This invention pertains to global information networks, currently referred to as the Internet or Internet systems, and in particular, to a system for providing a comprehensive global information network broadcasting system and the methods of implementing the same using broadcast links to overcome the limitations in network distribution and caching systems inherent in conventional designs.
BACKGROUND OF THE INVENTION
The explosion of the use of Internet and other similar systems has created massive performance demands on the Internet Protocol (IP) and the communication infrastructure associated with the Internet. The areas which are experiencing this communication and application explosion may include any IP network or Internet, public or private, or any group of computers connected together. The present invention has particular application in the current system referred to as the Internet.
The performance demands on the network are further compounded by the inherent limitations in the IP network architecture and the popularity of certain applications on the network. Some of the most popular applications on the Internet, such as the web browser, construct, or attempt to construct, a point-to-point or end-to-end connection across the network. With the Internet browser application, the Internet participant “points” the web browser to a universal resource location (“URL”) address which, in turn, the browser uses to attempt to connect to the network and display the information at the URL address.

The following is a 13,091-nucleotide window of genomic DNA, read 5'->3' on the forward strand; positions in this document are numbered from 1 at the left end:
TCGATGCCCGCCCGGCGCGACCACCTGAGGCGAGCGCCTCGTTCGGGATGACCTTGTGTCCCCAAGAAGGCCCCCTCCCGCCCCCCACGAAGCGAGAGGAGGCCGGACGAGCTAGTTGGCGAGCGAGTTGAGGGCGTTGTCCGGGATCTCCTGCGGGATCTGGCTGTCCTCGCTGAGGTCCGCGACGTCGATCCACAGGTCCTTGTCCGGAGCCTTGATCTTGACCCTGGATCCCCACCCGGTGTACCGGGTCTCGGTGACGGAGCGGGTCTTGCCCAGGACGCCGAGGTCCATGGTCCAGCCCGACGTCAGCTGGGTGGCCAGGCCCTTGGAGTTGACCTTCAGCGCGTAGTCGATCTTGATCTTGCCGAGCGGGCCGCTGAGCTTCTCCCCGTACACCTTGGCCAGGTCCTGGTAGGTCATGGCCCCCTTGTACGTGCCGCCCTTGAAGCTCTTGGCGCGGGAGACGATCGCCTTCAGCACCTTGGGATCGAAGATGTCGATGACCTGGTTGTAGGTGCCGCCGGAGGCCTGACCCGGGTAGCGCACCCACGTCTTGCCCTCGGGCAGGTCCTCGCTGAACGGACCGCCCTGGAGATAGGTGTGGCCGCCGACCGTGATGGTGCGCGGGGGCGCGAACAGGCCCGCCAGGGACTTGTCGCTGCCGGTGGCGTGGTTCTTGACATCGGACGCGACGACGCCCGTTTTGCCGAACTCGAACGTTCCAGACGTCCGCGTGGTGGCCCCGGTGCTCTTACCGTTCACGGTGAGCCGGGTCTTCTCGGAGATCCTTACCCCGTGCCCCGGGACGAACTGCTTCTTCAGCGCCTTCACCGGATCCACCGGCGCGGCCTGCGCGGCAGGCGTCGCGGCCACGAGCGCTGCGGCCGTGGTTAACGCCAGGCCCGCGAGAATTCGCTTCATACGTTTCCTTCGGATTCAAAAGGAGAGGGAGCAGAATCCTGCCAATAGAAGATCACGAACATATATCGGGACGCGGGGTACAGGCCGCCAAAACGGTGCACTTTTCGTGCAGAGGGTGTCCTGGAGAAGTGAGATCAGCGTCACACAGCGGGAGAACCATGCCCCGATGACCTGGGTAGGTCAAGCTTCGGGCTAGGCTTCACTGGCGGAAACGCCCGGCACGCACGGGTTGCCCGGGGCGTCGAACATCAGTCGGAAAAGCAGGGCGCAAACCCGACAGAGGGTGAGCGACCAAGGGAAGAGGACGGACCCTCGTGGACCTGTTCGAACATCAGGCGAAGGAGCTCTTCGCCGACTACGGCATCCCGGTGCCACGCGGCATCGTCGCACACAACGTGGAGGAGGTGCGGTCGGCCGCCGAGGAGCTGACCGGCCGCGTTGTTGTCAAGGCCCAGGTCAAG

An end-to-end connection across the network makes network performance parameters such as latency and network queuing delays into factors that dependent, at least in part, on each link in the point-to-point chain of connection. Since IP also has inherent data concentration characteristics, the performance of the network may be significantly degraded by traffic concentration on the network backbones. Thus, network performance, e.g., network latency, is often dominated by the latency of the most congested link. Thus, a problem in the conventional IP network is that “end-to-end” latency may be dominated by the link with the greatest congestion. Data concentration may cause a high latency on over-subscribed backbone links.
A problem related to network congestion and data concentration is the present rate of growth in the popularity of the Internet and it's applications. The present rate of growth makes increases in network performance, or even maintaining network performance, simply by increasing backbone size a problematic solution, e.g., at the current rate of growth in Internet usage, backbones and communication equipment may require replacement before their costs can be recovered. Thus, the conventional architecture and pricing structure for Internet service may not be self financing in some instances.
Another systemic source for network demand is the increase in the number of times that the network is being called upon to move the same data to multiple users. In practice this may be caused by the increasing popularity of particular website or the so called web portals.